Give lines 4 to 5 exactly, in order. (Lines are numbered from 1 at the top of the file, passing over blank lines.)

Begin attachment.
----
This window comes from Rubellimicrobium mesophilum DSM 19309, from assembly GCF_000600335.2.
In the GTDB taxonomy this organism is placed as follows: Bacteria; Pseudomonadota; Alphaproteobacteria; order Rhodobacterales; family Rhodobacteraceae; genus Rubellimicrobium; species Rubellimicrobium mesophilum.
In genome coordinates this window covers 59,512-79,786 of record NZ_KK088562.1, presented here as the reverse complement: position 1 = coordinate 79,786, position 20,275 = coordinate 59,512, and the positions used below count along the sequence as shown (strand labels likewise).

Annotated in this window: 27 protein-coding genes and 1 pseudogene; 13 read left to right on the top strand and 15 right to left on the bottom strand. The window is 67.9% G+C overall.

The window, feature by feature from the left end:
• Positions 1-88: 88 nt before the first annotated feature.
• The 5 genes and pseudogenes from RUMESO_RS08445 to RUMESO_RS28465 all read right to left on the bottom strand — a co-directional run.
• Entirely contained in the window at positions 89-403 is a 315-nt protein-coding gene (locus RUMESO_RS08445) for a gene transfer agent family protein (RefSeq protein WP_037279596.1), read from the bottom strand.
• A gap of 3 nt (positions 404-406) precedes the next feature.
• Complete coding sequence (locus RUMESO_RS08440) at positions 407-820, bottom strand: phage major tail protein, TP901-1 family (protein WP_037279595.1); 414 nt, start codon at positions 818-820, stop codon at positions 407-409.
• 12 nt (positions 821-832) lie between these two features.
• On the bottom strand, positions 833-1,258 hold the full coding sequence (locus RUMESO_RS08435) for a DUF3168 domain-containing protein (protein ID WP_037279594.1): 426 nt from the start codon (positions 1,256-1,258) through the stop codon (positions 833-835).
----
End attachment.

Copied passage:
Annotated in this window: 27 protein-coding genes and 1 pseudogene; 13 read left to right on the top strand and 15 right to left on the bottom strand. The window is 67.9% G+C overall.

The window, feature by feature from the left end: